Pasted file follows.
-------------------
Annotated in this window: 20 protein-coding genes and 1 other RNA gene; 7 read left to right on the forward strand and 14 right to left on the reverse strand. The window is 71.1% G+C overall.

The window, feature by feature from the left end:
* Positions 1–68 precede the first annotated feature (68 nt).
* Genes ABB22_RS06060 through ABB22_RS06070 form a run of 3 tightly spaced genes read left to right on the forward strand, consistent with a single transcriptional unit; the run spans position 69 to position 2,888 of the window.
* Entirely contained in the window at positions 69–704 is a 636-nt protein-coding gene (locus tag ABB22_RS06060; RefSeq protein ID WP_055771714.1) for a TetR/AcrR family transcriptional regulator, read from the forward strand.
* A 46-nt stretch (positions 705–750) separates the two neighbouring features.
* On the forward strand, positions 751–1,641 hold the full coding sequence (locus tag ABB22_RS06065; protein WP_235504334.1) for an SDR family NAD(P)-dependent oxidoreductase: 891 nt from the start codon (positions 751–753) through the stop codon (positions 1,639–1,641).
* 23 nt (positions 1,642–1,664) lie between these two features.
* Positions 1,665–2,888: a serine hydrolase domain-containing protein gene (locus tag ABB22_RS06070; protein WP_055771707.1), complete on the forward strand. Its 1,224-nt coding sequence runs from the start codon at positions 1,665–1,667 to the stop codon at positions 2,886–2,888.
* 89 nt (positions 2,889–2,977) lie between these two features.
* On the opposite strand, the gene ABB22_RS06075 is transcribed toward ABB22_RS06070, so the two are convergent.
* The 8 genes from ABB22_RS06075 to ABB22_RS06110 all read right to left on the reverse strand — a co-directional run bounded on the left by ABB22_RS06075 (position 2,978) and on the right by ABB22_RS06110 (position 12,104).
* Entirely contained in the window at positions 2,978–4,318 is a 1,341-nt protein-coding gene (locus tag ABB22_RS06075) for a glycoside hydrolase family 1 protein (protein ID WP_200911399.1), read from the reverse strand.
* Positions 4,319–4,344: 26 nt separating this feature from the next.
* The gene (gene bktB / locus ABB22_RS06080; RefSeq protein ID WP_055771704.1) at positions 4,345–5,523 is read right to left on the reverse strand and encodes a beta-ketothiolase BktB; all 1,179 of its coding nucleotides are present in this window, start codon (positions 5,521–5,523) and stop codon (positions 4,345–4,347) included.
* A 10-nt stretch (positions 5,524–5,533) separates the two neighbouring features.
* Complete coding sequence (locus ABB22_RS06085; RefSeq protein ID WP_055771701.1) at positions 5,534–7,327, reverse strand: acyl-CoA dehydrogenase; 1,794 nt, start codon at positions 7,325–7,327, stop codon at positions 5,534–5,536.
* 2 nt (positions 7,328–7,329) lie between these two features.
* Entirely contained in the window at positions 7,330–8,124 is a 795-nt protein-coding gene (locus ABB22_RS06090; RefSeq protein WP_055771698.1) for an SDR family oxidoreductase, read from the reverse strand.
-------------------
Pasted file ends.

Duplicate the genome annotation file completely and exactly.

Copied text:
Annotated in this window: 20 protein-coding genes and 1 other RNA gene; 7 read left to right on the forward strand and 14 right to left on the reverse strand. The window is 71.1% G+C overall.

The window, feature by feature from the left end:
* Positions 1–68 precede the first annotated feature (68 nt).
* Genes ABB22_RS06060 through ABB22_RS06070 form a run of 3 tightly spaced genes read left to right on the forward strand, consistent with a single transcriptional unit; the run spans position 69 to position 2,888 of the window.
* Entirely contained in the window at positions 69–704 is a 636-nt protein-coding gene (locus tag ABB22_RS06060; RefSeq protein ID WP_055771714.1) for a TetR/AcrR family transcriptional regulator, read from the forward strand.
* A 46-nt stretch (positions 705–750) separates the two neighbouring features.
* On the forward strand, positions 751–1,641 hold the full coding sequence (locus tag ABB22_RS06065; protein WP_235504334.1) for an SDR family NAD(P)-dependent oxidoreductase: 891 nt from the start codon (positions 751–753) through the stop codon (positions 1,639–1,641).
* 23 nt (positions 1,642–1,664) lie between these two features.
* Positions 1,665–2,888: a serine hydrolase domain-containing protein gene (locus tag ABB22_RS06070; protein WP_055771707.1), complete on the forward strand. Its 1,224-nt coding sequence runs from the start codon at positions 1,665–1,667 to the stop codon at positions 2,886–2,888.
* 89 nt (positions 2,889–2,977) lie between these two features.
* On the opposite strand, the gene ABB22_RS06075 is transcribed toward ABB22_RS06070, so the two are convergent.
* The 8 genes from ABB22_RS06075 to ABB22_RS06110 all read right to left on the reverse strand — a co-directional run bounded on the left by ABB22_RS06075 (position 2,978) and on the right by ABB22_RS06110 (position 12,104).
* Entirely contained in the window at positions 2,978–4,318 is a 1,341-nt protein-coding gene (locus tag ABB22_RS06075) for a glycoside hydrolase family 1 protein (protein ID WP_200911399.1), read from the reverse strand.
* Positions 4,319–4,344: 26 nt separating this feature from the next.
* The gene (gene bktB / locus ABB22_RS06080; RefSeq protein ID WP_055771704.1) at positions 4,345–5,523 is read right to left on the reverse strand and encodes a beta-ketothiolase BktB; all 1,179 of its coding nucleotides are present in this window, start codon (positions 5,521–5,523) and stop codon (positions 4,345–4,347) included.
* A 10-nt stretch (positions 5,524–5,533) separates the two neighbouring features.
* Complete coding sequence (locus ABB22_RS06085; RefSeq protein ID WP_055771701.1) at positions 5,534–7,327, reverse strand: acyl-CoA dehydrogenase; 1,794 nt, start codon at positions 7,325–7,327, stop codon at positions 5,534–5,536.
* 2 nt (positions 7,328–7,329) lie between these two features.
* Entirely contained in the window at positions 7,330–8,124 is a 795-nt protein-coding gene (locus ABB22_RS06090; RefSeq protein WP_055771698.1) for an SDR family oxidoreductase, read from the reverse strand.